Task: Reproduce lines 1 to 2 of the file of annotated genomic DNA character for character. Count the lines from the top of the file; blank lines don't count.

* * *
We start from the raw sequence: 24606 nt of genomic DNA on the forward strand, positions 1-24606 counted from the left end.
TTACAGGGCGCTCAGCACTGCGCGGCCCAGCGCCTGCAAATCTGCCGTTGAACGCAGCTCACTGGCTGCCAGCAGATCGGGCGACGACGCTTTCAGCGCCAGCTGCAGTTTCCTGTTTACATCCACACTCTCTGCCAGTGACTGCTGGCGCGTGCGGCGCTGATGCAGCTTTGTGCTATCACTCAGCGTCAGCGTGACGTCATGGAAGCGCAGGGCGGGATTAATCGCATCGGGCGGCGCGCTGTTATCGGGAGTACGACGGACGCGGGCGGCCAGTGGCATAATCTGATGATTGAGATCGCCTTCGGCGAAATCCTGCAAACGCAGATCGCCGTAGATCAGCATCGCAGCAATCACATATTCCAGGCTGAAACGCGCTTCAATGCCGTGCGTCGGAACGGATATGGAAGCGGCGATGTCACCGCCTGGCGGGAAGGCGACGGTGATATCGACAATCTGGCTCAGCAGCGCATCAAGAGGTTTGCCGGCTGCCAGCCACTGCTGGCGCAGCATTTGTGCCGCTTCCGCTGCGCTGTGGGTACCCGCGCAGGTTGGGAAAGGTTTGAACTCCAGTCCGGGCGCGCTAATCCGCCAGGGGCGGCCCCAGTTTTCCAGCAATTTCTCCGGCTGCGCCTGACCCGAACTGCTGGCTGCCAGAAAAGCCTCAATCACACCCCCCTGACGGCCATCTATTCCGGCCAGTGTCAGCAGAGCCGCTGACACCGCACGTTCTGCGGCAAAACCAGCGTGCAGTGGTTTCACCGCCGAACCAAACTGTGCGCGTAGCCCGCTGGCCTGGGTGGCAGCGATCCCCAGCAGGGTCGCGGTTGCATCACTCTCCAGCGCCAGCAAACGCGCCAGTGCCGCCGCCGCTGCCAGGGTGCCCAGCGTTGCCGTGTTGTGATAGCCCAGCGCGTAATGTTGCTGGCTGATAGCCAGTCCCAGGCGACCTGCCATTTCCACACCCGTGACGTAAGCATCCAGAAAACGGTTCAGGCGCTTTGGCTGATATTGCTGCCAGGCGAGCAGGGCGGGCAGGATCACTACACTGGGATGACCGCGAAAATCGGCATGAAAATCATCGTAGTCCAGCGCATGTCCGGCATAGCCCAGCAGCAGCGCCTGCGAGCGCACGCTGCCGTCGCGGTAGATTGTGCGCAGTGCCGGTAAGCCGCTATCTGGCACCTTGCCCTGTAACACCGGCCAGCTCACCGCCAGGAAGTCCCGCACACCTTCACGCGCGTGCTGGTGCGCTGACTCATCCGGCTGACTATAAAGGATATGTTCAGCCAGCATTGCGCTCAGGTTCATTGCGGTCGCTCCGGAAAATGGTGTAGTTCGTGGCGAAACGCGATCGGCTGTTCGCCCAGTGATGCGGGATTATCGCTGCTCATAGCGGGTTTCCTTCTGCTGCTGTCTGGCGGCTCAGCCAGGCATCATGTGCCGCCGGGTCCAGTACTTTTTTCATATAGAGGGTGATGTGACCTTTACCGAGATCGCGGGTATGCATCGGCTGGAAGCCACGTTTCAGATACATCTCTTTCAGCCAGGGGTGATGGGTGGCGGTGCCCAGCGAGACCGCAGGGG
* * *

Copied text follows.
We start from the raw sequence: 24606 nt of genomic DNA on the forward strand, positions 1-24606 counted from the left end.
TTACAGGGCGCTCAGCACTGCGCGGCCCAGCGCCTGCAAATCTGCCGTTGAACGCAGCTCACTGGCTGCCAGCAGATCGGGCGACGACGCTTTCAGCGCCAGCTGCAGTTTCCTGTTTACATCCACACTCTCTGCCAGTGACTGCTGGCGCGTGCGGCGCTGATGCAGCTTTGTGCTATCACTCAGCGTCAGCGTGACGTCATGGAAGCGCAGGGCGGGATTAATCGCATCGGGCGGCGCGCTGTTATCGGGAGTACGACGGACGCGGGCGGCCAGTGGCATAATCTGATGATTGAGATCGCCTTCGGCGAAATCCTGCAAACGCAGATCGCCGTAGATCAGCATCGCAGCAATCACATATTCCAGGCTGAAACGCGCTTCAATGCCGTGCGTCGGAACGGATATGGAAGCGGCGATGTCACCGCCTGGCGGGAAGGCGACGGTGATATCGACAATCTGGCTCAGCAGCGCATCAAGAGGTTTGCCGGCTGCCAGCCACTGCTGGCGCAGCATTTGTGCCGCTTCCGCTGCGCTGTGGGTACCCGCGCAGGTTGGGAAAGGTTTGAACTCCAGTCCGGGCGCGCTAATCCGCCAGGGGCGGCCCCAGTTTTCCAGCAATTTCTCCGGCTGCGCCTGACCCGAACTGCTGGCTGCCAGAAAAGCCTCAATCACACCCCCCTGACGGCCATCTATTCCGGCCAGTGTCAGCAGAGCCGCTGACACCGCACGTTCTGCGGCAAAACCAGCGTGCAGTGGTTTCACCGCCGAACCAAACTGTGCGCGTAGCCCGCTGGCCTGGGTGGCAGCGATCCCCAGCAGGGTCGCGGTTGCATCACTCTCCAGCGCCAGCAAACGCGCCAGTGCCGCCGCCGCTGCCAGGGTGCCCAGCGTTGCCGTGTTGTGATAGCCCAGCGCGTAATGTTGCTGGCTGATAGCCAGTCCCAGGCGACCTGCCATTTCCACACCCGTGACGTAAGCATCCAGAAAACGGTTCAGGCGCTTTGGCTGATATTGCTGCCAGGCGAGCAGGGCGGGCAGGATCACTACACTGGGATGACCGCGAAAATCGGCATGAAAATCATCGTAGTCCAGCGCATGTCCGGCATAGCCCAGCAGCAGCGCCTGCGAGCGCACGCTGCCGTCGCGGTAGATTGTGCGCAGTGCCGGTAAGCCGCTATCTGGCACCTTGCCCTGTAACACCGGCCAGCTCACCGCCAGGAAGTCCCGCACACCTTCACGCGCGTGCTGGTGCGCTGACTCATCCGGCTGACTATAAAGGATATGTTCAGCCAGCATTGCGCTCAGGTTCATTGCGGTCGCTCCGGAAAATGGTGTAGTTCGTGGCGAAACGCGATCGGCTGTTCGCCCAGTGATGCGGGATTATCGCTGCTCATAGCGGGTTTCCTTCTGCTGCTGTCTGGCGGCTCAGCCAGGCATCATGTGCCGCCGGGTCCAGTACTTTTTTCATATAGAGGGTGATGTGACCTTTACCGAGATCGCGGGTATGCATCGGCTGGAAGCCACGTTTCAGATACATCTCTTTCAGCCAGGGGTGATGGGTGGCGGTGCCCAGCGAGACCGCAGGGG